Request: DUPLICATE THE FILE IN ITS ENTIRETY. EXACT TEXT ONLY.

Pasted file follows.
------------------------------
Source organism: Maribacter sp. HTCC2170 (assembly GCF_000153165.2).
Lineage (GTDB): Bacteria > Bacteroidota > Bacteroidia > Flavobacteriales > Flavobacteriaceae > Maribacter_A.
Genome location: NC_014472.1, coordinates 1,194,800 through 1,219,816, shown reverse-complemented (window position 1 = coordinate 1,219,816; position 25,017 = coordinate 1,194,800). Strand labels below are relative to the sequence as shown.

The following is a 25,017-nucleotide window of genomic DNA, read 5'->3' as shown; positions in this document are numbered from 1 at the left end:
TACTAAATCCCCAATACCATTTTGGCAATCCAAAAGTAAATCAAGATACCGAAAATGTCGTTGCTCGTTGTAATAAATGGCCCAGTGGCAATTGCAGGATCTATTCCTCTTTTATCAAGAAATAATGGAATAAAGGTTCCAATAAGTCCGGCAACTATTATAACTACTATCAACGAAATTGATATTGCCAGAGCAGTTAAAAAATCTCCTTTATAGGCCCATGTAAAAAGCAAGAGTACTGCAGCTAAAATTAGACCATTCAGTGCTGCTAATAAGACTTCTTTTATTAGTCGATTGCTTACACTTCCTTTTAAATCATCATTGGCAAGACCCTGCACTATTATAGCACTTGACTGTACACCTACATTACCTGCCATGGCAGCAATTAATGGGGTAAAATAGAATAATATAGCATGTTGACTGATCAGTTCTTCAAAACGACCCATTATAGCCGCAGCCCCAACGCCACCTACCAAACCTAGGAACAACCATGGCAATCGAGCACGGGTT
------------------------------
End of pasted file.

Source organism: Maribacter sp. HTCC2170 (assembly GCF_000153165.2).
Lineage (GTDB): Bacteria > Bacteroidota > Bacteroidia > Flavobacteriales > Flavobacteriaceae > Maribacter_A.
Genome location: NC_014472.1, coordinates 1,194,800 through 1,219,816, shown reverse-complemented (window position 1 = coordinate 1,219,816; position 25,017 = coordinate 1,194,800). Strand labels below are relative to the sequence as shown.

The following is a 25,017-nucleotide window of genomic DNA, read 5'->3' as shown; positions in this document are numbered from 1 at the left end:
TACTAAATCCCCAATACCATTTTGGCAATCCAAAAGTAAATCAAGATACCGAAAATGTCGTTGCTCGTTGTAATAAATGGCCCAGTGGCAATTGCAGGATCTATTCCTCTTTTATCAAGAAATAATGGAATAAAGGTTCCAATAAGTCCGGCAACTATTATAACTACTATCAACGAAATTGATATTGCCAGAGCAGTTAAAAAATCTCCTTTATAGGCCCATGTAAAAAGCAAGAGTACTGCAGCTAAAATTAGACCATTCAGTGCTGCTAATAAGACTTCTTTTATTAGTCGATTGCTTACACTTCCTTTTAAATCATCATTGGCAAGACCCTGCACTATTATAGCACTTGACTGTACACCTACATTACCTGCCATGGCAGCAATTAATGGGGTAAAATAGAATAATATAGCATGTTGACTGATCAGTTCTTCAAAACGACCCATTATAGCCGCAGCCCCAACGCCACCTACCAAACCTAGGAACAACCATGGCAATCGAGCACGGGTT